Socialist Worker

Britain’s top bosses grab average worker’s annual pay in under a week

by Isabel Ringrose
Issue No. 2737

FTSE 100 fat cats earn a median of £3.6 million a year

FTSE 100 fat cats earn a median of £3.6 million a year (Pic: Tim Sanders)


Bosses of Britain’s biggest companies have taken more in the first three days of this week than their average workers earn in a year.

By 5:30pm on Wednesday—labelled high pay day—FTSE 100 bosses had each already grabbed £31,461 since the start of 2021. The median pay for these fat cats is £3.6 million a year.

High Pay Centre director Luke Hildyard said chief executive pay is about 120 times that of the typical British worker, up from two decades ago.

“Estimates suggest it was around 50 times at the turn of the millennium or 20 times in the early 1980s,” he said.

“Factors such as the increasing role played by the finance industry in the economy, the outsourcing of low-paid work and the decline of trade union membership have widened the gaps between those at the top and everybody else over recent decades.”

Hildyard added that the figures “should also prompt debate about the effects that high levels of inequality can have on social cohesion, crime, and public health and wellbeing.”

Based on previous analysis of CEO pay, the High Pay Centre says FTSE chief executives have put in one extra hour of “work” this week to match their worker’s annual salary.

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The centre said its analysis was based on chief executives “working 320 12-hour days a year.” That would make their hourly pay a staggering £941.

But bosses don't work, they exploit. Without workers, bosses wouldn’t have a company to take profits from. Yet it would take a worker on the full minimum wage rate of £8.72 an hour 212 years to earn the same as the average CEO gets in a single year.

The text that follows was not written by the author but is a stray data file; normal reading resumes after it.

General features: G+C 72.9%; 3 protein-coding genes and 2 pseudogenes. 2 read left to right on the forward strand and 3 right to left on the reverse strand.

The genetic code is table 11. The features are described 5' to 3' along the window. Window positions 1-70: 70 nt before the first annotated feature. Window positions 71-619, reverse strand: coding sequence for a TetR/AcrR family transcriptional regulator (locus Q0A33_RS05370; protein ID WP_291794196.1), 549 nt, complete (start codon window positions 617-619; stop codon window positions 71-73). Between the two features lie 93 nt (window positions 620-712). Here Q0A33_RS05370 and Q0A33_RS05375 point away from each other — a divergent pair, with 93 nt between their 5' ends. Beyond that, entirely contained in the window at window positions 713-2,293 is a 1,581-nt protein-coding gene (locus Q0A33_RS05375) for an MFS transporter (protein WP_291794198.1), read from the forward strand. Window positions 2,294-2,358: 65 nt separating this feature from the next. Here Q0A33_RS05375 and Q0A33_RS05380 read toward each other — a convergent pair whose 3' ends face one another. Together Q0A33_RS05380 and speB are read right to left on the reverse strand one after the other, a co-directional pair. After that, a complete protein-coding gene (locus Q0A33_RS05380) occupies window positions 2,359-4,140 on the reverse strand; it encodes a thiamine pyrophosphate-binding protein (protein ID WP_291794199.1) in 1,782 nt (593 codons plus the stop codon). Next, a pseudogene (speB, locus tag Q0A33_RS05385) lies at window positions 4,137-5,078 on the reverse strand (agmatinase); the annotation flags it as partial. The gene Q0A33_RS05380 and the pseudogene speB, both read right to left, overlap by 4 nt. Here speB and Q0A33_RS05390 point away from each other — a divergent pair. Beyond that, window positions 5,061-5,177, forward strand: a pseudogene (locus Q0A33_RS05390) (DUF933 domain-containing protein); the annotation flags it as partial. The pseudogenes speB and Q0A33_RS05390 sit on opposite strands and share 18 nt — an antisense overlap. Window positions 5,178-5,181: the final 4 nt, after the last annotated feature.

Frances O’Grady, general secretary of the TUC union federation, said, “This tells you everything you need to know about how unfair our economy is.

“Our army of minimum wage workers—carers, shop assistants and delivery drivers—have kept the country going through the pandemic. Not these CEOs at the top raking in far more than their share.

“If the government is serious about levelling up Britain, it needs to start by levelling up pay and conditions for those we most rely on, and stop the threat to freeze key workers’ pay.”

Warren Kenny, acting general secretary of the GMB union said, “These repugnant figures expose the sheer scale of inequality and exploitation in the workplace.

“The workers who have made heroic sacrifices to keep society together during the coronavirus outbreak deserve better—it is time for corporate leaders, shareholders and politicians to wake up and take action.”

But for that, there has to be a fight. It will take action—not just words from trade union leaders—to force the bosses’ to pay back the millions they squeeze from workers.


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